If Clemson begin motioning Etienne out of the backfield or sending receivers from one side of this bunch formation to the other, then the corner will follow, while the responsibility to come up and stay home out wide rests with the safety. This is why the versatility of LSU's secondary is so important in stopping, or at best limiting a machine like Travis Etienne. Another wrinkle offensive coordinators Tony Elliott and Jeff Scott exploited to devastating effect vs Ohio State: the RPO quarterback keeper. Don't let the blonde hair fool you, Sunshine's fully aware of LSU's newfound respect for his supernatural ability in between the tackles, and if he notices an enlarged gap in between the safeties and linebackers, he'll try to execute the RPO with Etienne. This dual rushing threat could absolutely wear down and suffocate LSU's defense early if Clemson's RPO action can get going, draining the clock and in the process, keeping the big bodies of Aranda's front seven on the field and Burrow on the sidelines. 3. LSU's DEFENSIVE LINE MUST WIN IN THE TRENCHES
The mass and size of LSU's D-line is off the charts and ever since the debacle against Ole Miss, Dave Aranda has found a better scheme that'll allow LSU to strut their stuff and throw their weight around. After the debacle vs Ole Miss and John Rhys Plummlee, Aranda switched from his three nose-tackle look to a four-man set-up across the front, and ever since then, the overall improvement in the LSU defense is night and day. Lately, Aranda is utilizing Chaisson in the manner he was always meant to be used (injuries have prevented him from this previously): in the last four games, we've seen Chaisson ghosting as an extra linebacker or hugging the line of scrimmage; while the big boys push Clemson's offensive line around, they'll create lanes for the future NFL pass-rusher to attack around the edge. The new "jumbo nose-tackle" formation is a big boost for K'Lavon, helping the versatile rusher post a whopping 20 tackles, 4.5 sacks and 3 assisted tackles in the last 4 games, including his blistering and disruptive display vs Oklahoma, which began with his brutal sack on Hurts.
Also along that battering ram front is Tyler Shelvin, a big #72 who's sneaky quick athleticism coupled with his unhinged motor, threatens to blow up Clemson's RPO game in the Superdome. Elsewhere, there's senior Rashard Lawrence, a real LSU warrior playing in his last stand as well; if you've ever watched Rashard play over his epic Tigers career, you'll know the man is going to be moving mountains on the defensive front against Clemson...there may not be a more beastly or unheralded pass-rusher in the game. There's also the aforementioned Michael Divinity Jr as well as Neil Farrell Jr and Glen Logan, all top notch options who'll be working on their craft every Sunday in the near future, should they so choose. Why am I just listing the names of LSU's options at defensive line? Because these are the names of the men who'll dominate the line of scrimmage on Monday night. 4. TURNOVERS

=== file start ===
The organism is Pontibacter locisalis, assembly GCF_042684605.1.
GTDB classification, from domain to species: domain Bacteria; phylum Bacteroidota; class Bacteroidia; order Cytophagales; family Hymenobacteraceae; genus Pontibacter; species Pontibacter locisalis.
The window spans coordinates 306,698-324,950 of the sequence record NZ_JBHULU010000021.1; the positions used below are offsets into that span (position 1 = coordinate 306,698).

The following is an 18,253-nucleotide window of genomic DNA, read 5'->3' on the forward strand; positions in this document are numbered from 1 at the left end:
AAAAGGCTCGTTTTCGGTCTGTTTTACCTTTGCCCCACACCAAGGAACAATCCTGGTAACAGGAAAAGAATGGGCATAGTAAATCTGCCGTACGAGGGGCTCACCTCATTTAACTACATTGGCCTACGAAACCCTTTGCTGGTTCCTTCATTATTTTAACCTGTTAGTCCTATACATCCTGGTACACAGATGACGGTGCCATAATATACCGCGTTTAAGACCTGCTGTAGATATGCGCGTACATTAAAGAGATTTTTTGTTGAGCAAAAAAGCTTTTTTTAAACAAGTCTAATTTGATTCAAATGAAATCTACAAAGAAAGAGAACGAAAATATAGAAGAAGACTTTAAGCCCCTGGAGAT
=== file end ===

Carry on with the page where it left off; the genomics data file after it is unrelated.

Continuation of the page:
For all the critics of the Tigers' defense, some numbers and their context may surprise you...but for those who've been watching LSU football all season, this won't: Aranda's defense has forced 21 turnovers (17 INT, 9 FF, 4 REC), supplying Joe Burrow and his high-octane offense with easier scores thanks to the dangerous field position. Additionally, this unit grabbed multiple turnovers in 7 different games this season, including 5 in the last two games. In these post-turnover situations, LSU's offense is damn near automatic, scoring 86 points off turnover and only failing to score after a turnover on 3 occasions. An early turnover would potentially jettison LSU to the finish line. 5.
This is where Clemson's outstanding wide receivers must be given their due. We've discussed the danger of Etienne in space at length, however Clemson wide receivers always seem to rise to the occasion in these CFP games. Justyn Ross and Tee Higgins each have had illustrious collegiate careers, appearing in their second consecutive title game as a receiving duo, and outside of the turnover battle, there's no bigger indicator of a Clemson victory than yards after catch. This pair of receivers are highly skilled ball-winners with speed and length: Justyn Ross has torn off 7 games with at least one 30+ yard catch and Tee Higgins packs 10 on his 2019 resume, each receiver registering a season-high gain of 50+ yards multiple times. In space, with separation, Higgins and Ross can make you pay, dominating the ball in the air with their length. It'll be an intriguing contest out wide between Higgins and Ross vs LSU's Stingley, Fulton and Vincent, though if there's a weakness to this Clemson offense, it's in their passing game. All in all, Aranda's defense won't completely shut Clemson down, but with their 2nd ranked opponent completion percentage and their speedy tackling in space, they can more than limit Trevor Lawrence's effectiveness. Next we'll be detailing Joe Burrow and the legendary LSU offense taking on Brent Venables' defense, the real puzzling questions, and the prediction. JOIN US! by LONN PHILLIPS SULLIVAN LSU V CLEMSON "MAIN COURSE" PT. II VERY SOON! GEAUXTIGERS!